INTRODUCTION: Percutaneous vertebroplasty, i.e. the consolidation of a vertebral body with polymethylmethacrylate, is a safe and effective image-guided technique increasingly used as a treatment option for different pathologic conditions, mainly vertebral body fractures secondary to osteoporosis, hemangiomas and metastasis. The procedure, although minimally invasive, could be painful and is better tolerated if a conscious sedation regimen is added to local anesthesia. An anesthesiologist usually performs the sedo/analgesia, but frequently, he is not available in our angiography unit, so we have begun to perform the sedo/analgesia ourselves following an analogous situation that physicians of the Digestive Endoscopic Unit of our institution experienced some years ago. METHODS: Using the guidelines developed by Italian Society of Digestive Endoscopy, Italian Society of Anesthesia, Analgesia, Reanimation and Intensive Therapy and National Association of Endoscopy Operators and Technicians as a starting point, we then adapted their protocol to our vertebroplasty requirements, after an adequate training period carried out by our anesthesiologist staff. RESULTS: The results have been very satisfactory, greatly appreciated by patients for good pain control; we have never registered any adverse effects nor have we had any particular problems in controlling sedation or monitoring procedures. CONCLUSION: In our experience, we have observed that conscious sedation can be safely administered by neuroradiologists during spinal procedures, provided that some basic rules are respected regarding patient selection and monitoring, personnel training and angiography equipment

Administration of conscious sedation by a neuroradiology team during percutaneous vertebroplasty and spinal biopsy procedures.

Servadei F
2012-01-01

Abstract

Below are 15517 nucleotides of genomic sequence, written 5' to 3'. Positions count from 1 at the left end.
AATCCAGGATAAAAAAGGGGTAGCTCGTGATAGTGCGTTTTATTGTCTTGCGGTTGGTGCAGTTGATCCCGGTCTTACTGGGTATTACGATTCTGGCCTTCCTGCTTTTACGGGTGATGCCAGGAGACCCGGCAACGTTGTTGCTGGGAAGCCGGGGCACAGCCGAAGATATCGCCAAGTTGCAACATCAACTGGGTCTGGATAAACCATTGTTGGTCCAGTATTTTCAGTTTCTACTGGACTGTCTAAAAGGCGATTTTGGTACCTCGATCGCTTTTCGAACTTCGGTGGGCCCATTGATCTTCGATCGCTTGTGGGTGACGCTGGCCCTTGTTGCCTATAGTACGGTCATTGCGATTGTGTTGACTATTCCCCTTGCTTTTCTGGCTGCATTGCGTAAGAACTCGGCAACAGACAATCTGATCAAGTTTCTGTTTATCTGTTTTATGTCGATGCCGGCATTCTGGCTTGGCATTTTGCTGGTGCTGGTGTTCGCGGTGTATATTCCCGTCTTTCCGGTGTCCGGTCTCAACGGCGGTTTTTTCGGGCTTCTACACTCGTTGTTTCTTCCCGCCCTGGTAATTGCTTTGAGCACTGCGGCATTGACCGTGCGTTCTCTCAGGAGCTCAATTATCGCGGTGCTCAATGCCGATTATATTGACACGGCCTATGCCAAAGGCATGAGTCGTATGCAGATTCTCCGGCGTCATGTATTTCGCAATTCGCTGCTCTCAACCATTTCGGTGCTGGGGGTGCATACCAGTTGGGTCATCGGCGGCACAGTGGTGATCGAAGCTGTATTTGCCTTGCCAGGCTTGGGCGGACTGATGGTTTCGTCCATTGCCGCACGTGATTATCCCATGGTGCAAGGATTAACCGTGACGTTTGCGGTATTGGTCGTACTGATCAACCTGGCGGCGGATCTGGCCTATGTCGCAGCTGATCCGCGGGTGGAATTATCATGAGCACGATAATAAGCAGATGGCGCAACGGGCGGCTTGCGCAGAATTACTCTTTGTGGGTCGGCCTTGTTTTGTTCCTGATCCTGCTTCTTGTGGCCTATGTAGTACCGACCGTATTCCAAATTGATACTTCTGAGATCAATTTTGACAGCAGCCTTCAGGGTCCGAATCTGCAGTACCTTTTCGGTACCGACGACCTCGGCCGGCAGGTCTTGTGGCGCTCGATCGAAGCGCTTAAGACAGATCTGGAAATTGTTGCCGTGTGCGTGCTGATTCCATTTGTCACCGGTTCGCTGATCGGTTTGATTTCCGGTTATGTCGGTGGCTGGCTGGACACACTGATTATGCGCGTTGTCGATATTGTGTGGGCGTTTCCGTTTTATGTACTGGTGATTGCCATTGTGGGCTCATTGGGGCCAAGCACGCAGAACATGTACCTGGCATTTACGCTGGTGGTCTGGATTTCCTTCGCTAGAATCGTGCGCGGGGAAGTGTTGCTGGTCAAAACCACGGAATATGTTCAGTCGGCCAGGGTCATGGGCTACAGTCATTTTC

INTRODUCTION: Percutaneous vertebroplasty, i.e. the consolidation of a vertebral body with polymethylmethacrylate, is a safe and effective image-guided technique increasingly used as a treatment option for different pathologic conditions, mainly vertebral body fractures secondary to osteoporosis, hemangiomas and metastasis. The procedure, although minimally invasive, could be painful and is better tolerated if a conscious sedation regimen is added to local anesthesia. An anesthesiologist usually performs the sedo/analgesia, but frequently, he is not available in our angiography unit, so we have begun to perform the sedo/analgesia ourselves following an analogous situation that physicians of the Digestive Endoscopic Unit of our institution experienced some years ago. METHODS: Using the guidelines developed by Italian Society of Digestive Endoscopy, Italian Society of Anesthesia, Analgesia, Reanimation and Intensive Therapy and National Association of Endoscopy Operators and Technicians as a starting point, we then adapted their protocol to our vertebroplasty requirements, after an adequate training period carried out by our anesthesiologist staff. RESULTS: The results have been very satisfactory, greatly appreciated by patients for good pain control; we have never registered any adverse effects nor have we had any particular problems in controlling sedation or monitoring procedures. CONCLUSION: In our experience, we have observed that conscious sedation can be safely administered by neuroradiologists during spinal procedures, provided that some basic rules are respected regarding patient selection and monitoring, personnel training and angiography equipment
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Utilizza questo identificativo per citare o creare un link a questo documento: https://hdl.handle.net/11699/696
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